Luigi Bezzera, an Italian inventor created a machine in 1901 which forced boiling water and steam up through the coffee and into a cup. This was revolutionary as Bezzera had found a way which meant the coffee and the steam did not make direct contact, meaning the coffee grounds could be brewed at a slightly lower temperature than previously. What is most notable however, was that his machine cut the average brewing cycle from 4-5 minutes down to 30 seconds, which is where the term espresso, meaning ‘express’ first came about.
However, despite Bezzera’s breakthrough which was revered by local bar owners, the coffee often tasted bitter due to the incredibly high temperatures of the steam, on which the machine relied upon to work.
Desiderio Pavoni (1905)
With Bezzera unwilling and unprepared to expand to a growing market, Desiderio Pavoni bought his patent for his machine from him and established The Pavoni Company in 1905.
Here he upgraded Bezzera’s designs, and now the Pavoni patent continues to be found on every modern espresso machine on the market.
Cremonesi & Achille Gaggia (1938-1946)
Throughout the first few decades of the 20th century, engineers continued to work on Pavoni’s upgraded design but had limited success in improving the bitter taste of the coffee. Eventually in 1938, a breakthrough was made by a technician working in a coffee-grinding factory in Mlian named M. Cremonesi, who invented a form of piston pump which removed the burnt and bitter taste of the coffee by eliminating the need for steam. This was then developed by manufacturing company Achille Gaggia in 1946 and patented by them the following year.
This device not only improved the taste of the coffee, but it also produced that delicious crema which is so crucial to a great espresso.
Faema (Fabbrica Apparecchiature Elettromeccaniche e Affini) (1961)
Further improvements on the Gaggia machine were made by another Italian manufacturing company, Faema, in 1961. In particular, an electric pump was installed which forced the water through the coffee which proved much more efficient than the hand-operated piston of the previous models. This machine also allowed for fresh, filtered cold water to be taken, put through the boiling system and then through the coffee for each individual use, which reduced the risk of the water exceeding the optimal temperature (around 93 °C). Pretty much all modern restaurant and café coffee machines now use this efficient mechanism.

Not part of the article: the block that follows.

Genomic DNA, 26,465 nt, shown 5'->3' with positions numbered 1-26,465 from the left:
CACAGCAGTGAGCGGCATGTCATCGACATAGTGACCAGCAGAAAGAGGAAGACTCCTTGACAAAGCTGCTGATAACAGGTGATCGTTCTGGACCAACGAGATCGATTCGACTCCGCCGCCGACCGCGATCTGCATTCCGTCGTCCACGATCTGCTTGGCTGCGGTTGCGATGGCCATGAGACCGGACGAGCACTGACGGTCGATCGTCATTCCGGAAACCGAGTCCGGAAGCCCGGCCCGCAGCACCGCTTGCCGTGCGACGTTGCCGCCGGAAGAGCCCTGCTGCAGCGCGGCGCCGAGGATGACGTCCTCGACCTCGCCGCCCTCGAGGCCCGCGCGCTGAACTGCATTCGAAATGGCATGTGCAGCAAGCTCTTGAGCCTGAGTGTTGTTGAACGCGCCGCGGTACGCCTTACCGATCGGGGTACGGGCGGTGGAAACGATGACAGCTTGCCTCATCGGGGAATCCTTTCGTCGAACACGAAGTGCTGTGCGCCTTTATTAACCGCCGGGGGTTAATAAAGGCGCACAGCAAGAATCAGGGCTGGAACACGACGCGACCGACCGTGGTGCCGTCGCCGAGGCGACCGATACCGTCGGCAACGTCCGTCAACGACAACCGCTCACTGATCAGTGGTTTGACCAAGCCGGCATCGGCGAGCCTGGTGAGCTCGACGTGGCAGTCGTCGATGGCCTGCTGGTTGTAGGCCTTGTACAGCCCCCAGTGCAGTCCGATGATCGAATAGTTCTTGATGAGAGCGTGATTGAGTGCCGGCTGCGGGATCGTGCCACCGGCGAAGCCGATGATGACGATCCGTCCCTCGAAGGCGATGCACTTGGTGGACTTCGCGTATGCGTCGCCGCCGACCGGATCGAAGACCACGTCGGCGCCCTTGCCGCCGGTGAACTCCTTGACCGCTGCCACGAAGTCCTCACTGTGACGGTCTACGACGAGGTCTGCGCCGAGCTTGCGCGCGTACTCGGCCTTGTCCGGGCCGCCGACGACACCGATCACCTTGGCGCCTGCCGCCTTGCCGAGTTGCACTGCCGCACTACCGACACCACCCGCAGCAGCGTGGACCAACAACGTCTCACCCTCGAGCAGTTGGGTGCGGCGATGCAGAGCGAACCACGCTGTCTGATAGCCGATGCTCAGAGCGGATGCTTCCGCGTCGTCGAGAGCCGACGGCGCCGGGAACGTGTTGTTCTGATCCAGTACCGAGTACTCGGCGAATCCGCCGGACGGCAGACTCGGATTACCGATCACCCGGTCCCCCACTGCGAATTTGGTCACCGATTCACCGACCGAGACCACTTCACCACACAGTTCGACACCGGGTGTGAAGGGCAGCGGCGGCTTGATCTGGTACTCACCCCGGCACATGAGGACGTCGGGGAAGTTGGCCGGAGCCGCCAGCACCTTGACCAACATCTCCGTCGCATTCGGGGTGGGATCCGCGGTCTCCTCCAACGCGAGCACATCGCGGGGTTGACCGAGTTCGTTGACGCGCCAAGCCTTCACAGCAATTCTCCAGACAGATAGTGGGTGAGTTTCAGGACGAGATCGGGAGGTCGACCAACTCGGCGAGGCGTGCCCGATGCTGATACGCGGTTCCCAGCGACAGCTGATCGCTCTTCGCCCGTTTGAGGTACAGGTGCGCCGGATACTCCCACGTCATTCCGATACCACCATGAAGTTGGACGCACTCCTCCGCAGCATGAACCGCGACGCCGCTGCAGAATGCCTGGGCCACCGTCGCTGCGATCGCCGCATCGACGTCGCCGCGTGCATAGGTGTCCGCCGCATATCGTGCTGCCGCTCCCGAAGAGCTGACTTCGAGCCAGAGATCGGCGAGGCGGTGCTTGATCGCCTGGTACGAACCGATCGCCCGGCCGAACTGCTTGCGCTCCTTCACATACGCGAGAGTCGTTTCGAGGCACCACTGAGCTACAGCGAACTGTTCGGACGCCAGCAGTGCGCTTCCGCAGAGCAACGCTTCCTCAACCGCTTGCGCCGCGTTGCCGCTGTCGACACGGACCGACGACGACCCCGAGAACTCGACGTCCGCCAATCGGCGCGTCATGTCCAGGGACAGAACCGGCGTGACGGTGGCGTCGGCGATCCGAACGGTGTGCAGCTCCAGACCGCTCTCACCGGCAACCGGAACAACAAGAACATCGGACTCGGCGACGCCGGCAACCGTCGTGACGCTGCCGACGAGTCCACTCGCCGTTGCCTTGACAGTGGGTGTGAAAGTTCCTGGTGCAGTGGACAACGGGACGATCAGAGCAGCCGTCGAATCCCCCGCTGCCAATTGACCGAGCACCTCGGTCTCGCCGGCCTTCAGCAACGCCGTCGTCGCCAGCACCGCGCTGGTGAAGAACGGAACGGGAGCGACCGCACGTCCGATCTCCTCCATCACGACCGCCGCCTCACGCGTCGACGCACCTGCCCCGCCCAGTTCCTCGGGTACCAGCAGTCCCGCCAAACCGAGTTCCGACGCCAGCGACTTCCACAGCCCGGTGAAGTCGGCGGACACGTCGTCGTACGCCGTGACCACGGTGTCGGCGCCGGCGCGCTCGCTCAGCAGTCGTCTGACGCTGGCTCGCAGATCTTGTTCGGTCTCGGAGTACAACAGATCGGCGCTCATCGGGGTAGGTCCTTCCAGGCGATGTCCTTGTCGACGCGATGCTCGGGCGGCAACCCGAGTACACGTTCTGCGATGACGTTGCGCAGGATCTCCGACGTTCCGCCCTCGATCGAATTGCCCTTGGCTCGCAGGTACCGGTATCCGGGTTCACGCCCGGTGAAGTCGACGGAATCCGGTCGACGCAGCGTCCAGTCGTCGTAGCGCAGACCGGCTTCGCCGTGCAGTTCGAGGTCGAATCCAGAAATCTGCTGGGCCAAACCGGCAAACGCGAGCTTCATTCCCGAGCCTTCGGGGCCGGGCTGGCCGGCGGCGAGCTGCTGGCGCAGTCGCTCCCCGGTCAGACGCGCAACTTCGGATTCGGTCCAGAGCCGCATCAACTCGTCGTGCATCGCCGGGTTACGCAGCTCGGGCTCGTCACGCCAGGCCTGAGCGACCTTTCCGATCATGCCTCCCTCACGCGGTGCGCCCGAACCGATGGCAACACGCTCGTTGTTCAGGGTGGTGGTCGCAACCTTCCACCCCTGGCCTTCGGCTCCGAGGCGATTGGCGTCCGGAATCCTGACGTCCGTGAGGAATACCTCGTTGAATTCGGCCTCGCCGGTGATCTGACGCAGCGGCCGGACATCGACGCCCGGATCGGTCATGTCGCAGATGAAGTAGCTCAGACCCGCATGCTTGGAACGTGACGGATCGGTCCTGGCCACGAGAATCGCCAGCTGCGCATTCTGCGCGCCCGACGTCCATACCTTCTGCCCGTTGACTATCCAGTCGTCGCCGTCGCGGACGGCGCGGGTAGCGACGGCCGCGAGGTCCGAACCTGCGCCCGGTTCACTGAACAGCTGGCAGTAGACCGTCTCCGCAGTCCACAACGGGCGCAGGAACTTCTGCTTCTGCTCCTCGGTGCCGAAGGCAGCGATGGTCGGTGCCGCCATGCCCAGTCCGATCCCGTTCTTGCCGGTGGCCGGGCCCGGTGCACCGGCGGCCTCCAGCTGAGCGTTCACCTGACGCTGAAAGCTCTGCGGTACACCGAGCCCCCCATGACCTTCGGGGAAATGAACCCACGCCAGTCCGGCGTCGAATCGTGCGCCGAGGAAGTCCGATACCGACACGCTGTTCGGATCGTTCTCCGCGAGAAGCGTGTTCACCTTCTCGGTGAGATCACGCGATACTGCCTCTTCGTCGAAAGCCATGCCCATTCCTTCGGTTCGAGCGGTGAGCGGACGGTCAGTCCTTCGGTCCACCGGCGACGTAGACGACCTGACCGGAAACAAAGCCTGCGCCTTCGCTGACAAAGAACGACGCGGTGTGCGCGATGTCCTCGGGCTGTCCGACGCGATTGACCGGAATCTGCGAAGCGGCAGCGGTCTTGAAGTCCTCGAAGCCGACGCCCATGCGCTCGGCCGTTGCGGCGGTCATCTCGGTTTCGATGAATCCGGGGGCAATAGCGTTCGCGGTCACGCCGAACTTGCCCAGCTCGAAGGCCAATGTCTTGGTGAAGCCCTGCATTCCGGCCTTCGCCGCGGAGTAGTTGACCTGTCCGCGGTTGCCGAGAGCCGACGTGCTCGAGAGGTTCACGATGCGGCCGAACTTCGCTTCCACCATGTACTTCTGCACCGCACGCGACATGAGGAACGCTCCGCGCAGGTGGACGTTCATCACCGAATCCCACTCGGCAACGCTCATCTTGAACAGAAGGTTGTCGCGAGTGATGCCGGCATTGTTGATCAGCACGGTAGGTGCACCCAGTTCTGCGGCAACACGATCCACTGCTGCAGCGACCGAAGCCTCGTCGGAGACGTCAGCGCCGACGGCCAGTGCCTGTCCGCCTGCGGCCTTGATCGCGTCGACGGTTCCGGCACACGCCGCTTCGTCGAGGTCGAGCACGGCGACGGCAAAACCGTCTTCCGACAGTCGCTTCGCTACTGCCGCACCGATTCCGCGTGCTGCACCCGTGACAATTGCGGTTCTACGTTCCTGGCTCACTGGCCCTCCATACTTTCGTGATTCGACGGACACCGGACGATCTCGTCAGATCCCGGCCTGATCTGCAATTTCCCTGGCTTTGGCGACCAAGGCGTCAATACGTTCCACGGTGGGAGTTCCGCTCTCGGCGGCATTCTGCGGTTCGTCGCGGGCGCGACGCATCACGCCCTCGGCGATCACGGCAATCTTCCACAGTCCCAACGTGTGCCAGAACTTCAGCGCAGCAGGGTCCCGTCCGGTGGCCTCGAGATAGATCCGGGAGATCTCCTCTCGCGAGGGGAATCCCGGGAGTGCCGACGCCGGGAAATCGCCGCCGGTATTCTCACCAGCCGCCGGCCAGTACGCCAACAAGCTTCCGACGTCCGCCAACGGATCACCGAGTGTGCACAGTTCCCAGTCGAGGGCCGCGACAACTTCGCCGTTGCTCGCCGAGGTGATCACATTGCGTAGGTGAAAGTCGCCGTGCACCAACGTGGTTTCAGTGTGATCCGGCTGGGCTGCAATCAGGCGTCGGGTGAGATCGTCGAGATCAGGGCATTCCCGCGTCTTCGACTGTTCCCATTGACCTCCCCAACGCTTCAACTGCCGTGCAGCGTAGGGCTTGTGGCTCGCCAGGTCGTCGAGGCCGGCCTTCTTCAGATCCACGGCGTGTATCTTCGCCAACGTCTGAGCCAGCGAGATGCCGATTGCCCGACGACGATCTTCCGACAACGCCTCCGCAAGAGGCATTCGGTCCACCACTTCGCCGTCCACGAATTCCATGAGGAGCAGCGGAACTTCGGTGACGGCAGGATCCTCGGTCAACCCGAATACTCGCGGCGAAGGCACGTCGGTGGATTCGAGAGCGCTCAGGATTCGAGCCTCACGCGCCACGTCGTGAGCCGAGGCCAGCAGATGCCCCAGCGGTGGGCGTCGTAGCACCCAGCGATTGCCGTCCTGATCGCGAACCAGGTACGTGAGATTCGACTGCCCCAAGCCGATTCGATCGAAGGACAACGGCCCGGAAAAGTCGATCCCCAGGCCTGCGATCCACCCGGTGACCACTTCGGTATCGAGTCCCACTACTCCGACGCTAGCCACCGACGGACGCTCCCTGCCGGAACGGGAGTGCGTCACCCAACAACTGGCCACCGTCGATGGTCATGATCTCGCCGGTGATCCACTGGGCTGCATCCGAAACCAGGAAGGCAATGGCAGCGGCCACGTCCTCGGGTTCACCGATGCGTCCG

Stove Top Coffee Makers
Alongside the development of the larger, more commercial espresso machines, Italian engineer Alfonso Bialetti took inspiration from Bezzera’s original design by inventing the Moka Pot, or cafféttiera in 1933, which functions as a stovetop coffee maker. This design revolutionised the way people made coffee at home as up until then, with espresso machines being incredibly expensive, coffee was a largely public affair. The Moka Pot itself is recognisable for its 8 faceted metallic structure, the design of which has remained unchanged for the best part of a century.
Despite its Italian name, the invention of this stove-top coffee pot was actually made in France during the late 1800’s. However, due to Naples being a centre of trade from Europe and the East during this period, La Napoletana was received with great enthusiasm by the coffee lovers of Naples.
Unlike the moka pot, the Napoletana relies on gravity as opposed to steam: the bottom section is filled with water with a filter section in the middle and loose coffee grounds placed in the top section. Once the water comes to boil, the pot is flipped on its head to allow the hot water to filter slowly through the coffee grounds.
Whilst on the topic of Napoli, it is worth mentioning the weird and wonderful tradition of caffè sospeso, which started in Naples. Literally translating to ‘suspended coffee’ it consists of an anonymous act of charity whereby you pay for two coffees, but only drink one, then later someone could enquire if there was a sospeso available and enjoy a quick espresso free of charge. The tradition was created among the working-class population of Naples and especially boomed during times of economic hardship, namely World War Two, the belief being that espresso was a treat that no one should have to miss out on. Nowadays, some coffee shops adopt this tradition to promote social solidarity as well as boost coffee sales.